The Newcomer’s Guide to Oslo
We’ve had a lot of people join B&B from outside Norway over the years. We know how easy it is to get lost in both translation and paperwork on the way, and made a list of tips for a smooth transition when relocating to Oslo.
Finding a home
Home is where the pants come off and the Wi-Fi automatically connects. Although, you’ll find that Wi-Fi is pretty much all around, so don’t be taking your pants off all over the place. Norwegians tend to get weird about that.
Where to look
Check out rental sites like finn.no, hybel.no or leie-bolig.no for starters. The sites are in Norwegian, but should translate perfectly fine through any translation program. You can also look into these Facebook groups: Rooms/apartments for rent in Oslo, Rent in Oslo and Oslo apartments for rent.
Staying inside Ring 3 is crucial for staying in touch with the rest of the world — Gunvor, Head of People & Culture at B&B
Hanne-Torill: I love living at Sandaker. It’s quiet and calm at night, and by day it’s only a short walk from shopping at Storo; beers at Grünerløkka; any sporting activity involving balls at Voldsløkka; running by Akerselva, and catching the train north into Nordmarka for skiing, hiking and camping.
Silja: You can see the fjord and most of the city from the top of the
St.Hanshaugen park. The area is also great for eating and drinking, with retro wine bars and small local restaurants popping up all of the time. The shops are also less high street and more niche.
Colin: I like the mix of people in Torshov. Young people are attracted by the bars and nightlife, families with children enjoy the bakeries and parks, and then there’s the generation above that have been living there for years. It has its own identity, interesting architecture, and history.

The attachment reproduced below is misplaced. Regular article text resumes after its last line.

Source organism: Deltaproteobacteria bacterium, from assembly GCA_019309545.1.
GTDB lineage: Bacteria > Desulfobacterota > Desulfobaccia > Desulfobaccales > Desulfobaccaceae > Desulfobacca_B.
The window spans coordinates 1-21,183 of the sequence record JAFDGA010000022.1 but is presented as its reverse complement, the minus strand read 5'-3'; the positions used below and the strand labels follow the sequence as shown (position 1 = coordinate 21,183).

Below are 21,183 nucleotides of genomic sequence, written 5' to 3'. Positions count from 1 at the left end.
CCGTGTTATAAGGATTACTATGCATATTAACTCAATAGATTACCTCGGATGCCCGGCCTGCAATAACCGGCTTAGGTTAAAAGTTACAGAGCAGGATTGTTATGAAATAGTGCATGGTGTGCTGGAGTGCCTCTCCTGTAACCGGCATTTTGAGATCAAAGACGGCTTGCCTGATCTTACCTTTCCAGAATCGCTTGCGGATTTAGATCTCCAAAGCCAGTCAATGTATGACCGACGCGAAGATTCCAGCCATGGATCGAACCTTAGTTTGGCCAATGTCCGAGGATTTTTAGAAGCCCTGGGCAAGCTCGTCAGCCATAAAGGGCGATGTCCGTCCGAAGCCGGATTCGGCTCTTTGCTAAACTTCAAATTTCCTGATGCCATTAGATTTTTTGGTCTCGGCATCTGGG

Karina: Living in Grønland is great, because nothing is closed on Sundays.
Espen: Tøyen is really surging, with new bars and shops opening at a weekly rate. If you love the urban mix of high-end restaurants, shabby corner shops, park life and nightlife, Tøyen is your area.
Costs of living (in NOK)
Shared living arrangements range from 5–7000/month, a studio apartment ranges from 9–11000/month and a 1-bedroom apartment ranges from 11–13000/month. Rental deposits are usually three months rent (plus first month’s rent).
The cost of Wi-Fi is anywhere 3–1000/month, depending on your subscription. Electricity is a bit trickier as temperatures affect the price, but on a yearly average you can expect somewhere around 500–1000/month.
Norway puts the crazy in bureaucracy. Some processes take up to eight weeks, so get the wheels in motion as soon as possible to ensure your paperwork checks out in time.